|Still from Kwaidan, this shows the Woman in White and the woodcutter|
d. Masaki Kobayashi
Criterion Collection #90
This film is a compilation of four traditional Japanese ghost stories adapted for the big screen. The source material are the writings of Lafcadio Hearn, a folklorist of Greek-Irish ancestry who emigrated to the United States and then moved to Japan n 1869. There he adopted a Japanese name and became a citizen. Each of the four tales centers around ghostly visitations.
The first story "The Black Hair" is about a Samurai who leaves his wife in Kyoto because he can't make ends meet. His second wife is a wealthy noblewoman, but he tires of her and returns to Kyoto where he experiences a full reconciliation with wife number one only to find upon waking up the next morning that she is a corpse.
|This is another still from the film Kwaidan and it's quite easy to see here how the director makes his stills look like paintings.|
The second episode, "The Woman In White" concerns a hunter who sees a ghostly woman take the spirit of his friend when they are marrooned in the wilderness during a snow storm. The spirit spares his life but makes him promise never to tell anyone about his experience. Ten years later, he is happily married with three kids, when he tells his wife the story after thinking that she resembles the Woman in White. As it turns out, he's married to the Woman in White and she is pissed off that he broke his promise.
Hoichi the earless is about a talented blind musician who lives in a monastery. One night he is visited by a spirit who summons him to serenade the spirits of a deceased royal lineage, in a grave yard. When the temple priest finds out they explain that he needs to resist their calls the next time the spirit shows up, and they inscribe him with sacred text to make him invisible to the spirit...only they forgot the ears. You can guess the rest.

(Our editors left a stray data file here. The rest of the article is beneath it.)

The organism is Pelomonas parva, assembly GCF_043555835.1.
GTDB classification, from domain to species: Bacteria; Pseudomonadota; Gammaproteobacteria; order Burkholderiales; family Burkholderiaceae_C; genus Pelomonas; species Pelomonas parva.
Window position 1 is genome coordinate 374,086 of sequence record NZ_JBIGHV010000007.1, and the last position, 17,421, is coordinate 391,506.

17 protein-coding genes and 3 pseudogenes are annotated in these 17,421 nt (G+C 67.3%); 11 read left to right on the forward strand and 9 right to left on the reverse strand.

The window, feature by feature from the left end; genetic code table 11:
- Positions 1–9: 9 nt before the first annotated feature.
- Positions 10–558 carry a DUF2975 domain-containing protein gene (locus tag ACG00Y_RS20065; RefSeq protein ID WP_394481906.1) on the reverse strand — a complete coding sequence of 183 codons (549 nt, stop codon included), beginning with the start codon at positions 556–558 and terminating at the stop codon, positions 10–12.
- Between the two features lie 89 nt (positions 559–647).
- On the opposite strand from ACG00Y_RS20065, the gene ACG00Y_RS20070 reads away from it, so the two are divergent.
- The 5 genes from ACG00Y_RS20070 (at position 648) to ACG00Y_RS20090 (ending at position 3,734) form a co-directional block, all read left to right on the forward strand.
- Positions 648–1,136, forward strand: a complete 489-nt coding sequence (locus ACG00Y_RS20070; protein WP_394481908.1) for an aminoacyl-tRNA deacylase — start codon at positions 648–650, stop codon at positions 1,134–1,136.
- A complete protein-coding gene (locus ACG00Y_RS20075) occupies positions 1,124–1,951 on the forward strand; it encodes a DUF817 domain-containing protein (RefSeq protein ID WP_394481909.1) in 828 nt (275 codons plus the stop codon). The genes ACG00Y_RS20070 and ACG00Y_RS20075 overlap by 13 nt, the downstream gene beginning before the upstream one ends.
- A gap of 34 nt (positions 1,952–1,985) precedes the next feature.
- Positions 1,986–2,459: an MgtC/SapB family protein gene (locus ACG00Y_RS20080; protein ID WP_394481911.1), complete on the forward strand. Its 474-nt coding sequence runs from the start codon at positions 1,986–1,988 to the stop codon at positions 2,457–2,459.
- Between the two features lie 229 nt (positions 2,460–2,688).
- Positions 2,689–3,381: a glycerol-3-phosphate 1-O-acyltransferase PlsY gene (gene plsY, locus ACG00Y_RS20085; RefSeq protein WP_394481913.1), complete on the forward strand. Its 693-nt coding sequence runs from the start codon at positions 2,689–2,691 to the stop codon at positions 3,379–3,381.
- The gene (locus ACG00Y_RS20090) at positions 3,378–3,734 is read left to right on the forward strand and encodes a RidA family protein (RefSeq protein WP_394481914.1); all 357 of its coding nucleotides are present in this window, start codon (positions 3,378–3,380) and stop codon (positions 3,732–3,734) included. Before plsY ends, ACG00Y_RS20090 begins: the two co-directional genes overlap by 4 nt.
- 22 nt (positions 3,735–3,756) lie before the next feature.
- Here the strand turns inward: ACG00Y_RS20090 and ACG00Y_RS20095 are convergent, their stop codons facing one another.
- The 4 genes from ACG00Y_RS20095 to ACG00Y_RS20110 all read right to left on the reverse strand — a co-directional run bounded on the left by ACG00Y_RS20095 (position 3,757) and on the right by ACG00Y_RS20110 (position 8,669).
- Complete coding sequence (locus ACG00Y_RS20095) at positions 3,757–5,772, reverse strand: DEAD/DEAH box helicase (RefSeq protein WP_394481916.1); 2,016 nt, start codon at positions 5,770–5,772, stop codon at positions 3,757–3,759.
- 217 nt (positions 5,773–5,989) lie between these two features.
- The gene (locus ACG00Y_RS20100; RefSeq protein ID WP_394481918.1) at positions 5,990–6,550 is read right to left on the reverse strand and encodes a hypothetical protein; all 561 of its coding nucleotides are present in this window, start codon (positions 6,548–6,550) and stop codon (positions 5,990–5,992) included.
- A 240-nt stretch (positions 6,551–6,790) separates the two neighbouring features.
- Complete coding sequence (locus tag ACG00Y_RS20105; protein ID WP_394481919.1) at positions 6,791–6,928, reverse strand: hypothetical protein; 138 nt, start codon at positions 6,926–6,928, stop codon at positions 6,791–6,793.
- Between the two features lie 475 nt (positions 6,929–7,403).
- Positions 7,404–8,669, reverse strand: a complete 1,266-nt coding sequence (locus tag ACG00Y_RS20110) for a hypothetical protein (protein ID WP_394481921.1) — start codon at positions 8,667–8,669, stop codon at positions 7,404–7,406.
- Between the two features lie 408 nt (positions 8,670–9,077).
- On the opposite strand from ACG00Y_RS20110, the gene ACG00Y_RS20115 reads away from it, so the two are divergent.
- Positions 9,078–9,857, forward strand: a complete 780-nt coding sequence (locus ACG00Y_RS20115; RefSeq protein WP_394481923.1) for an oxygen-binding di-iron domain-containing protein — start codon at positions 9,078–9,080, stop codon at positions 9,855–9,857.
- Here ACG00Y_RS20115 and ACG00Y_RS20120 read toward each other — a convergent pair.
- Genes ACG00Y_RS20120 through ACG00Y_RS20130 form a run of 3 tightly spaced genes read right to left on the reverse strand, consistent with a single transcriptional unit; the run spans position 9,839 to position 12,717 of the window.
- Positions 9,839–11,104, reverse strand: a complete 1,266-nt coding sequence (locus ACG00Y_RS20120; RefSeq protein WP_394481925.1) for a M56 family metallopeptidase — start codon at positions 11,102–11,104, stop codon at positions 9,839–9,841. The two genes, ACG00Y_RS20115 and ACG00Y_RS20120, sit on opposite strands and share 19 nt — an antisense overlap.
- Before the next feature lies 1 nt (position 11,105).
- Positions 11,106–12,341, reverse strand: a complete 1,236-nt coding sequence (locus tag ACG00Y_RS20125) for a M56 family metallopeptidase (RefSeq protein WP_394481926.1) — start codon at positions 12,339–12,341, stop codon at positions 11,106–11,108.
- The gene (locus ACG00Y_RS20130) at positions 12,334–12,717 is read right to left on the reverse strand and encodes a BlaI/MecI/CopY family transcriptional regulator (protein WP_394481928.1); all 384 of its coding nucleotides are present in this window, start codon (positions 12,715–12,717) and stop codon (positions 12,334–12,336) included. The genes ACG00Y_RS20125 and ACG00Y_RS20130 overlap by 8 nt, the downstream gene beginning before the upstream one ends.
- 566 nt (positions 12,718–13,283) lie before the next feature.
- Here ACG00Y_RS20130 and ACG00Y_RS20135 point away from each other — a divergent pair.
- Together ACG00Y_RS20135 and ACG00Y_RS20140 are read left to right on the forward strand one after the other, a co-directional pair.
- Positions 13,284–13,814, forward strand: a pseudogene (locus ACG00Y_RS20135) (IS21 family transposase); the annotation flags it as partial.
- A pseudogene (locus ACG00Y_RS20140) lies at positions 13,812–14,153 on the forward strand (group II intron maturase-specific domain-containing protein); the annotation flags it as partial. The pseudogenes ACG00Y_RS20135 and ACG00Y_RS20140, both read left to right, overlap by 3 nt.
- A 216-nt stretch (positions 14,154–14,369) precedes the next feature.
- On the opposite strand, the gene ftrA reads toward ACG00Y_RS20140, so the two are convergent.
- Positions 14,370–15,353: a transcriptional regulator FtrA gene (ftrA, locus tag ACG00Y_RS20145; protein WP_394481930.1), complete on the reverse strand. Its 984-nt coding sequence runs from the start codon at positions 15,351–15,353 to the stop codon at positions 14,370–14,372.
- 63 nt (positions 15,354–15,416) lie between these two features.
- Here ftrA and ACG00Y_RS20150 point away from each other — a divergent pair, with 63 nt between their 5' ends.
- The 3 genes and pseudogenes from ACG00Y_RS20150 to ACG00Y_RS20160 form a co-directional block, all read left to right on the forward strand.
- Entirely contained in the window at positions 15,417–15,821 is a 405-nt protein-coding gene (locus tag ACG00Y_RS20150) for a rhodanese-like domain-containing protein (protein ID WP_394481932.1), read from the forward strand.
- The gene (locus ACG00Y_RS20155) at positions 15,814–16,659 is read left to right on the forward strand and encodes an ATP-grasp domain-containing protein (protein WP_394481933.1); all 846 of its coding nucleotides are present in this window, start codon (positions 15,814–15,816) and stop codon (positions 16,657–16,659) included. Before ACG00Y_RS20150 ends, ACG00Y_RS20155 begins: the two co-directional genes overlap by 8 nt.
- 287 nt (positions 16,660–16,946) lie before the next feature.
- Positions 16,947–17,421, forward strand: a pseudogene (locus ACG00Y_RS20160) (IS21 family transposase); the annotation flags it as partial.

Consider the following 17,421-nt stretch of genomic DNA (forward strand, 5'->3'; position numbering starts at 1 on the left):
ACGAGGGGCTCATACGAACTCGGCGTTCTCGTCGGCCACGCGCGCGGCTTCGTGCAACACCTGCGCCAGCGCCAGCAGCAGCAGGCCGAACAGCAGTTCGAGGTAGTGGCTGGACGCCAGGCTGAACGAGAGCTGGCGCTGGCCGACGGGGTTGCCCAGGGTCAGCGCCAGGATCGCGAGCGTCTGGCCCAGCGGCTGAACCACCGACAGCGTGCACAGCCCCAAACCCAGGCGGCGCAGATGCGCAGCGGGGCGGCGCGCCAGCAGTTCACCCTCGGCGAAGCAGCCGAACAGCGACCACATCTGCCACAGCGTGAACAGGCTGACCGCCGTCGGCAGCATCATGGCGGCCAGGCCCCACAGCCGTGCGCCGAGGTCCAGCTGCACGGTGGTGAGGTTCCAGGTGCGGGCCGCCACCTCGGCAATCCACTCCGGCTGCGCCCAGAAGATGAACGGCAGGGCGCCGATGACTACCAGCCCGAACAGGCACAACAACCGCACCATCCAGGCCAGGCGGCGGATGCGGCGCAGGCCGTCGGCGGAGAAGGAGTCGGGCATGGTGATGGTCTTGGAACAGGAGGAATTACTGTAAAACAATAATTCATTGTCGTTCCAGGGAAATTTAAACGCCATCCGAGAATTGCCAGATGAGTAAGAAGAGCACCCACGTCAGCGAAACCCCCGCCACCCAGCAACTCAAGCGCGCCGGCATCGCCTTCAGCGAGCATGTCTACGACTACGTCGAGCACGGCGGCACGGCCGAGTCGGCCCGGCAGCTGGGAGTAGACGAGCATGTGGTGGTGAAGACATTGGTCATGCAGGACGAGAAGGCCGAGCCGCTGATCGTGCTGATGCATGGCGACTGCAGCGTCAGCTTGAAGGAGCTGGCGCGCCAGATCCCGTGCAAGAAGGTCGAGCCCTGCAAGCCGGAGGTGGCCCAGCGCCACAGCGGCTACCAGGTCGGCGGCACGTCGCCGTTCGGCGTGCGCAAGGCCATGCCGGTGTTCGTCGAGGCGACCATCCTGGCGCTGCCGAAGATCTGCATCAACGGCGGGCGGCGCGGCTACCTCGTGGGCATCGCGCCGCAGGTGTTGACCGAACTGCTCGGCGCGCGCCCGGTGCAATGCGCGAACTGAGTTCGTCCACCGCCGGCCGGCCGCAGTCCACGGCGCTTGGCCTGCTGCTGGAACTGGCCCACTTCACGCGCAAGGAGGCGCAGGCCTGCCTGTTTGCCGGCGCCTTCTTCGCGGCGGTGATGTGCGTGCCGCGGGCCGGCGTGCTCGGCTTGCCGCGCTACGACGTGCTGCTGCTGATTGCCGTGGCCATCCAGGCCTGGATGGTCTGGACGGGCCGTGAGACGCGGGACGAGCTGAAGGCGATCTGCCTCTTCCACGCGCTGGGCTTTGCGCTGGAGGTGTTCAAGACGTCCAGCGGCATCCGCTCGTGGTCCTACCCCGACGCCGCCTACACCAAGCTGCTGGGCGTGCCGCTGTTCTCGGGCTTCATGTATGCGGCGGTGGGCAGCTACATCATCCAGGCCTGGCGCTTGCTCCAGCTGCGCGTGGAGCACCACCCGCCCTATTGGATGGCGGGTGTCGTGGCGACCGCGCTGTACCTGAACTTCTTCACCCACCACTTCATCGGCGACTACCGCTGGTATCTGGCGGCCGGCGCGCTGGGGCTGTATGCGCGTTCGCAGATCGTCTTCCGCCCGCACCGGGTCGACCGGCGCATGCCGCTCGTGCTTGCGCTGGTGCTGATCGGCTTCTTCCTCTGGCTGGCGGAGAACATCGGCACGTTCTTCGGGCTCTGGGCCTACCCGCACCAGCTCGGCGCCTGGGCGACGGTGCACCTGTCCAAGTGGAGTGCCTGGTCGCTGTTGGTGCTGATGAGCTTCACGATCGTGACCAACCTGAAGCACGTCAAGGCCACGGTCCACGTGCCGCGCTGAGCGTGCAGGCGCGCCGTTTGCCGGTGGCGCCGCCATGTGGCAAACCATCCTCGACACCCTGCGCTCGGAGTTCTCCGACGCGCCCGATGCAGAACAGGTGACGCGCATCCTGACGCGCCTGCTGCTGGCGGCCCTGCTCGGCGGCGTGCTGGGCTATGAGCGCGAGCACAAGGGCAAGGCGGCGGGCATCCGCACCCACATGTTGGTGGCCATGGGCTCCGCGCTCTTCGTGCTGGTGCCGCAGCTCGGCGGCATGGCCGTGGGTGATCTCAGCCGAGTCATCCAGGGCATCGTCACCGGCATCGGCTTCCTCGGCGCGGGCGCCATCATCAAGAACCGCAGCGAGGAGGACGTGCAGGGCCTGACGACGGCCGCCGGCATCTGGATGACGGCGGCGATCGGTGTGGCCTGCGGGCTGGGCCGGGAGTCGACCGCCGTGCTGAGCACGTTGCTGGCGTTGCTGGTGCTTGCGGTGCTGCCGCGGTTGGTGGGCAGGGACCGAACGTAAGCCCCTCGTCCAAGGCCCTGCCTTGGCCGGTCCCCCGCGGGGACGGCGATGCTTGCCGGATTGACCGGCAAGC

Although the narrative is not particularly moving, the director uses color like a painter, and it is hard not to stop the film just to appreciate the cinematography as one would a painting in a museum. Unfortunately, Kwaidan is almost three hours long and it is a slow, slow, slow three hours. I'm not saying I didn't appreciate it the film, but it took me three days to finish it up- watching one hour a day.
The Criterion Collection has already been a brief education in Japanese cinema with literally dozens of films left to go. I can't say that I've ever been interested in the subject of Japanese cinema but it appears that the Criterion Collection has decided that yes, I am interested in Japanese cinema.